Project INSPIRE is funded as part of the Department of Health and Human Services Grant #90HT0029/01-02 (ARRA) to California Health and Human Services Agency in collaboration with UC Davis Institute for Population Health Improvement (IPHI) and California Health eQuality (CHeQ).

About Institute for population Health Improvement and CHeQ

The UC Davis Institute for Population Health Improvement is working to align the many determinants of health to promote and sustain the well-being of both individuals and their communities. Established in 2011, the institute is leading a wide array of initiatives, from improving health-care quality and health information exchange to advancing surveillance and prevention programs for heart disease and cancer. The California Health eQuality (CHeQ), a program of the UC Davis Institute for Population Health Improvement, is a catalyst for health information exchange (HIE) for California. Funded by the California Health and Human Services Agency and under the auspices of the Office of the National Coordinator for Health IT State HIE Cooperative Agreement, CHeQ is promoting coordinated care through health information exchange. Programs including a trusted exchange environment, improved public health capacity for electronic reporting, HIE acceleration funding opportunities, and the monitoring of HIE adoption lay a foundation for improved quality of care for all Californians. More information is available at http://www.ucdmc.ucdavis.edu/iphi/Programs/cheq/.

About ASCO
Founded in 1964, the American Society of Clinical Oncology (ASCO) is the world’s leading professional organization representing physicians who care for people with cancer. With nearly 35,000 members, ASCO is committed to improving cancer care through scientific meetings, educational programs, and peer-reviewed journals. ASCO is supported by its affiliate organization, the Conquer Cancer Foundation, which funds ground-breaking research and programs that make a tangible difference in the lives of people with cancer. For ASCO information and resources, visit www.asco.org. Patient-oriented cancer information is available at www.cancer.net.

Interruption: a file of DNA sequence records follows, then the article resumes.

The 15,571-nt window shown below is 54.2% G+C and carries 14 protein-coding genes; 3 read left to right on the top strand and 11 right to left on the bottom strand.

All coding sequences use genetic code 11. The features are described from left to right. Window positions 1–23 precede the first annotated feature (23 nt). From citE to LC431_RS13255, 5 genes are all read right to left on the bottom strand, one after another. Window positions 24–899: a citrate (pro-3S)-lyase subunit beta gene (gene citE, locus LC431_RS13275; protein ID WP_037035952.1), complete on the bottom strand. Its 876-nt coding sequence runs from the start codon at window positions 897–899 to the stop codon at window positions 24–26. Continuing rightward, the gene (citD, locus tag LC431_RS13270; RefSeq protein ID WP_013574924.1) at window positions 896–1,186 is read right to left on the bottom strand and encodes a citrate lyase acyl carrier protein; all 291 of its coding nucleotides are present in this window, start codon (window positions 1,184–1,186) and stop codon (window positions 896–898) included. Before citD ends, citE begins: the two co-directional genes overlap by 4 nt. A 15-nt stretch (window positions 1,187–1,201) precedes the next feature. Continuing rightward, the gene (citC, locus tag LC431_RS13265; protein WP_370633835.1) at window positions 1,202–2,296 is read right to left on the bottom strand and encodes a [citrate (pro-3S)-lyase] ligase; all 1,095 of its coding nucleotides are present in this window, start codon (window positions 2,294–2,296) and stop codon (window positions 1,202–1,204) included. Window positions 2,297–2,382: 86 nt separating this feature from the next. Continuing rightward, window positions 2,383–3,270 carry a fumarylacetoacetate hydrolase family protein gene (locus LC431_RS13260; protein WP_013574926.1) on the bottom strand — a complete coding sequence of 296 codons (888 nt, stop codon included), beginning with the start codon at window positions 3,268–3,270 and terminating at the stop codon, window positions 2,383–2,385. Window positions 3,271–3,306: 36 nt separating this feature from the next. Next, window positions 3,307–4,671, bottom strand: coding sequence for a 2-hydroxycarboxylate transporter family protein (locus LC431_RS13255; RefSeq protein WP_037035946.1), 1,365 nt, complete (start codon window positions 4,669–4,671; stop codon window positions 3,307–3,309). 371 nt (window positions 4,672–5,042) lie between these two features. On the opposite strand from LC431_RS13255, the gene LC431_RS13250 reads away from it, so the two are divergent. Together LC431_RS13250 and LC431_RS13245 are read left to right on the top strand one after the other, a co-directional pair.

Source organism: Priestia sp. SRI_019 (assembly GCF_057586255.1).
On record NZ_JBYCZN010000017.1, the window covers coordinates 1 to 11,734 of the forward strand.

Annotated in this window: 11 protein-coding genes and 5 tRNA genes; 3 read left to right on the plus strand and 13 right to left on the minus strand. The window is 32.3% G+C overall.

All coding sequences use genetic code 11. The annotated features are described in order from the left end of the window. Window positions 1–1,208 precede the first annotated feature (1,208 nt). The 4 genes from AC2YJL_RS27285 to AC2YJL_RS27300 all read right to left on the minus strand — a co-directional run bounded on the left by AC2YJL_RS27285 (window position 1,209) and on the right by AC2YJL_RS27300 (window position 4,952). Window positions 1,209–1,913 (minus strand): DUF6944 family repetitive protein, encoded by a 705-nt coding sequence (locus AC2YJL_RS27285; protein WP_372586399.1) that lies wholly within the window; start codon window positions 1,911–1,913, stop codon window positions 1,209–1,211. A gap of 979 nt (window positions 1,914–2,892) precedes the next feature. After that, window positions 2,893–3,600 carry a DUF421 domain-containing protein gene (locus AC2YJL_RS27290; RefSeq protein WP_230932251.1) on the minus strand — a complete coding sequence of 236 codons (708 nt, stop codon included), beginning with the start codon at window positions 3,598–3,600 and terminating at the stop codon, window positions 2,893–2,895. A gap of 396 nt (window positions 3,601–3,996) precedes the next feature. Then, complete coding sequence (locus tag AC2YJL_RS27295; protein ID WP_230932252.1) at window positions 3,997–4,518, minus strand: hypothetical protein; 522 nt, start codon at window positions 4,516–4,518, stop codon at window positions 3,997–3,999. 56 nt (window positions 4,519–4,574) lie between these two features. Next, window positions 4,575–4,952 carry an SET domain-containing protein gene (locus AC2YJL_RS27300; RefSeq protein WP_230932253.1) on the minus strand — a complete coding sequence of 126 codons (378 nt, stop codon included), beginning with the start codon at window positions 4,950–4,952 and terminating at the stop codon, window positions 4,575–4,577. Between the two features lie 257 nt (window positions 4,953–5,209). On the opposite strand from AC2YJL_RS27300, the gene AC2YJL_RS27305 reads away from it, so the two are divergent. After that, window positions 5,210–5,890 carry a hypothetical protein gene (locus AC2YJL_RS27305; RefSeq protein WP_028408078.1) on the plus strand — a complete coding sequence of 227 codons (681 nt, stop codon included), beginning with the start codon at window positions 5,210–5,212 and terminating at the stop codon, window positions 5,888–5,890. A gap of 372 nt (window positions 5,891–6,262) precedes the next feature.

About ATHENA BREAST HEALTH NETWORK
The Athena Breast Health Network (Athena - http://athenacarenetwork.org) is a unique collaboration among the five University of California (UC) medical/cancer centers (UC Davis, UC Irvine, UCLA, UC San Diego and UCSF), the Graduate School of Public Health at UC Berkeley, and many other public and private partners. The Network, led by Laura Esserman, MD MBA, takes a transdisciplinary approach by design, and its participants work together across fields including: epidemiology, genetics, molecular biology, psychology and social and behavioral sciences, primary care, radiology, pathology, oncology, surgery and health services research. Also included are clinical staff and genetic counselors, health information technology professionals, health care administrators, and importantly, patient advocates. 

About ASCO
Founded in 1964, the American Society of Clinical Oncology (ASCO) is the world’s leading professional organization representing physicians who care for people with cancer. With nearly 35,000 members, ASCO is committed to improving cancer care through scientific meetings, educational programs, and peer-reviewed journals. ASCO is supported by its affiliate organization, the Conquer Cancer Foundation, which funds ground-breaking research and programs that make a tangible difference in the lives of people with cancer. For ASCO information and resources, visit www.asco.org. Patient-oriented cancer information is available at www.cancer.net.